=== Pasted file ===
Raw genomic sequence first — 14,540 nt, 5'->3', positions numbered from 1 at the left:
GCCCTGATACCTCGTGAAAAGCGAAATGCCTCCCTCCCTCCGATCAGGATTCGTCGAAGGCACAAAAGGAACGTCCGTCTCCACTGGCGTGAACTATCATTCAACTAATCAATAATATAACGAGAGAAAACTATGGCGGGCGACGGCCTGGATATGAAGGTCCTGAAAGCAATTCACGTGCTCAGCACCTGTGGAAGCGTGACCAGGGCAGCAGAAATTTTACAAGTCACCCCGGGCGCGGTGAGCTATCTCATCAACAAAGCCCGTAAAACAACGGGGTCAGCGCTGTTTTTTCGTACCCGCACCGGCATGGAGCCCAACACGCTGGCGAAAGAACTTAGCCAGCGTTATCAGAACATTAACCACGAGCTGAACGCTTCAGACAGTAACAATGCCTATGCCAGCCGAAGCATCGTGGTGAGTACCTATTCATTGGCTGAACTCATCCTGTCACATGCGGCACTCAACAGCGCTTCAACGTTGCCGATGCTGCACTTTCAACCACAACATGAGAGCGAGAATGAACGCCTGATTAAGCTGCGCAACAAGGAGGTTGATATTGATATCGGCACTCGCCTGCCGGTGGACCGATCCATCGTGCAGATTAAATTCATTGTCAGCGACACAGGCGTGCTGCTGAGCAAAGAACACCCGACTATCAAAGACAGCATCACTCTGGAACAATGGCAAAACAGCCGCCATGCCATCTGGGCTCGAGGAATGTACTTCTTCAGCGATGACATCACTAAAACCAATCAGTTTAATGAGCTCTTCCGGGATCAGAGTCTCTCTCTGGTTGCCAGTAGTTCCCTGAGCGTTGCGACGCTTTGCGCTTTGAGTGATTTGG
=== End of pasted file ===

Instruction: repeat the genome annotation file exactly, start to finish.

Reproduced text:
Raw genomic sequence first — 14,540 nt, 5'->3', positions numbered from 1 at the left:
GCCCTGATACCTCGTGAAAAGCGAAATGCCTCCCTCCCTCCGATCAGGATTCGTCGAAGGCACAAAAGGAACGTCCGTCTCCACTGGCGTGAACTATCATTCAACTAATCAATAATATAACGAGAGAAAACTATGGCGGGCGACGGCCTGGATATGAAGGTCCTGAAAGCAATTCACGTGCTCAGCACCTGTGGAAGCGTGACCAGGGCAGCAGAAATTTTACAAGTCACCCCGGGCGCGGTGAGCTATCTCATCAACAAAGCCCGTAAAACAACGGGGTCAGCGCTGTTTTTTCGTACCCGCACCGGCATGGAGCCCAACACGCTGGCGAAAGAACTTAGCCAGCGTTATCAGAACATTAACCACGAGCTGAACGCTTCAGACAGTAACAATGCCTATGCCAGCCGAAGCATCGTGGTGAGTACCTATTCATTGGCTGAACTCATCCTGTCACATGCGGCACTCAACAGCGCTTCAACGTTGCCGATGCTGCACTTTCAACCACAACATGAGAGCGAGAATGAACGCCTGATTAAGCTGCGCAACAAGGAGGTTGATATTGATATCGGCACTCGCCTGCCGGTGGACCGATCCATCGTGCAGATTAAATTCATTGTCAGCGACACAGGCGTGCTGCTGAGCAAAGAACACCCGACTATCAAAGACAGCATCACTCTGGAACAATGGCAAAACAGCCGCCATGCCATCTGGGCTCGAGGAATGTACTTCTTCAGCGATGACATCACTAAAACCAATCAGTTTAATGAGCTCTTCCGGGATCAGAGTCTCTCTCTGGTTGCCAGTAGTTCCCTGAGCGTTGCGACGCTTTGCGCTTTGAGTGATTTGG